The Stone Witch

Dan Lauria

 

by Carole Di Tosti

 

When fantasy and reality merge in the mind of the writer to create art, must the writer jeopardize his soul to achieve greatness? Do the finest writers move to the edge of sanity risking immersion with the fantastic, where they might never return to reality again? Is destruction of the self part of the creative process?

In the fascinating and beautifully rendered production of Shem Bitterman’s The Stone Witch, currently at The Westside Theatre, seminal, aging, celebrated children’s writer Simon Grindberg (in one of Dan Lauria’s most complex, alluring and heartfelt performances) confronts these questions. What results is an intriguing and thrilling ride. The audience gradually becomes engrossed in the Grindberg’s precarious navigation between truth and foreboding fantasies. These threaten his mind, soul and grip on reality. Yet, it is this very darkness that rushes out from the elusive waters of his unconscious and spurs him on. It is this creative, ominous pool that he must drink from to sustain the greatness of his craft.

The Stone Witch adroitly, sensitively directed by Steve Zuckerman seduces the audience into accepting the fantastic worlds of Simon Grindberg from the perspective of an acolyte and budding writer Peter Chandler (the present, engaging Rupak Ginn). Chandler is set up by Grindberg’s editor Clair Forlorni to assist Grindberg in writing a 300 word children’s book with accompanying illustrations for ten thousand dollars. Grindberg will receive the accolades. Chandler will receive the stipend without any credit for his collaboration with Grindberg. Because Chandler is a fan of Grindberg, he is willing to make this devil’s bargain to work with the genius writer. Thus, by signing a contract to assist Grindberg, in effect he demeans his own creation by subsuming all his work under Grindberg’s name.

 

Rupak Ginn, Dan Lauria

 

During the course of Chandler’s interview with Clair, we receive a shadowy portrait of the once productively ferocious writer. Apparently, Grindberg has written nothing for around a decade. Carolyn McCormick’s Clair is spot-on. She manifests the iconic, uber-canny, ruthless editor. Yet, she later morphs into a likeable, caring woman. But initially we recognize that her mercantile interests triumph over her softer nature as she pitches the project to Chandler.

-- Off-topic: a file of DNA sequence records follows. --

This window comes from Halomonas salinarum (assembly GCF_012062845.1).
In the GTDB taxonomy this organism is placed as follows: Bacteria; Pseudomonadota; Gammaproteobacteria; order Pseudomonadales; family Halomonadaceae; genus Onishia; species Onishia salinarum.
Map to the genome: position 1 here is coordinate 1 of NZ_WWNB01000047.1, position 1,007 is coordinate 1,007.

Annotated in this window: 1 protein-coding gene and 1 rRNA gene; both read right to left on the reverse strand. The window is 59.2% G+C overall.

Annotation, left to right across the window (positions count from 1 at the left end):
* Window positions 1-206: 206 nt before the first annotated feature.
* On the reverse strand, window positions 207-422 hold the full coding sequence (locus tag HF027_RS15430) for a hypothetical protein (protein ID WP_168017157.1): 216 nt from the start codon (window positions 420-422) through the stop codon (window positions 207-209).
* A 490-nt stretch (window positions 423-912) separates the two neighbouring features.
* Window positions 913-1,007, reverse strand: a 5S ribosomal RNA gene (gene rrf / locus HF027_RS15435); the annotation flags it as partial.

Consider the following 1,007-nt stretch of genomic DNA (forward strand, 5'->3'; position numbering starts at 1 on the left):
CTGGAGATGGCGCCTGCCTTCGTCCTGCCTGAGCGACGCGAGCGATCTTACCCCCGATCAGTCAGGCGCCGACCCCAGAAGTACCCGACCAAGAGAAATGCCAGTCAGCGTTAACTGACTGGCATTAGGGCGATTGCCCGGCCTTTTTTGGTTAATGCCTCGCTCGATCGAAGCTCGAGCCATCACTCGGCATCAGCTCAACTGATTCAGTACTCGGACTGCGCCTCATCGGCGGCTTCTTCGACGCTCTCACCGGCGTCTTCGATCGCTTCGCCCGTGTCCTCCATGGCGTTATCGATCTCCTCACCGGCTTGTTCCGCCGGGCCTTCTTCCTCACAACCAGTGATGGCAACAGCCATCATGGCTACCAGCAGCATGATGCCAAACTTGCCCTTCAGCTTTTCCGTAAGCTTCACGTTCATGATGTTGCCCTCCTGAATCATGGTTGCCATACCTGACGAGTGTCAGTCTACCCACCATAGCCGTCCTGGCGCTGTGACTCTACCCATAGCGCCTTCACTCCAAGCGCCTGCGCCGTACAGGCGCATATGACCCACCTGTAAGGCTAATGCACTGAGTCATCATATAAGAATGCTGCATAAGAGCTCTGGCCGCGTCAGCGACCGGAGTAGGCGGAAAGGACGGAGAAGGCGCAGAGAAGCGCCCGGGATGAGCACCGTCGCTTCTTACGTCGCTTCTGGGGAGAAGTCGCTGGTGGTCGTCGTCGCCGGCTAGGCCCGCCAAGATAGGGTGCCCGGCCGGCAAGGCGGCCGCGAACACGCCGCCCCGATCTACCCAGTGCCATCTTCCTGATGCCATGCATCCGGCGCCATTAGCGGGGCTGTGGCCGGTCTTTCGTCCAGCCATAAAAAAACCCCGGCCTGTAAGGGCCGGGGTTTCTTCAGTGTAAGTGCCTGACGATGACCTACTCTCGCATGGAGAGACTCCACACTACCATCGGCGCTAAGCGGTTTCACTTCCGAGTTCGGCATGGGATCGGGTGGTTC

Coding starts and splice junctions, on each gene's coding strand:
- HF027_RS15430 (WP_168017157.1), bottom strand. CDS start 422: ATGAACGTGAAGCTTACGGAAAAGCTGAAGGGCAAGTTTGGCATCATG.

The audience, like Chandler, does not easily question the meretricious values of the publisher and Clair who plan to make a killing off Grindberg with the new work and the re-release of his other successes. Thus, when she implies that Grindberg is unusual and the scene concludes before we learn about the man, a clever turn by the playwright, we don’t know what to expect. However, the magical and mysterious backdrop (one element of the finely wrought and exceptional set design and illustrations by Yael Pardess) upon which projections of a forest appear, gives clues.

Notably, when we meet Grindberg, he seems an average, personable guy, though he smiles rather a lot, a clue. And though he and Chandler spark up a few fireworks at their initial meeting when Grindberg indicates he does not appreciate the underlying cause why Clair sent Chandler, eventually he accepts Chandler’s help. Subsequently, they attempt to work together visited by Clair who monitors the project with hawk’s eyes, talons ever-ready.

Dan Lauria, Carolyn McCormick

 

All is well, all is fun until it isn’t. The stone witch appears and haunts. On one level it is a book which Peter Chandler produces that Grindberg throws in the garbage. However, the metaphor for what it represents evolves brilliantly throughout Bitterman’s play.

It is at this juncture that a turning point occurs. Grindberg who subtly guides Chandler with advice and subtle lessons in the writerly craft speaks wisdom.

He presents Chandler with an important theme: the artist versus the hack. The stakes leap forward. The dynamic between the two men shifts. Zuckerman’s acute direction propels Bitterman’s rich themes and questions about art. Brilliantly, the actors move the action with suspense and engagement. Lauria and Ginn bring these difficult concepts to life. What fascinates is how the profound relationship between the acolyte and master morphs into an emotional dual. The two writers must confront their inner conflicts against the pull of each other. Underneath is a loving relationship which the acolyte will recognize by the conclusion of the production.

Every lustrous design aspect of The Stone Witch (kudos to Betsy Adams, Christopher Cronin, Brad Peterson, Yael Pardess, Mimi Maxmen, Roger Bellon) makes the production soar.

 

 

This must-see production runs with no intermission at the Westside Theatre – Upstairs (407 W. Forty-third). Thankfully, there is yet no end date for the production is just great! Tickets online: https://stonewitchplay.com/

Running time: 1 hour, 30 minutes

 

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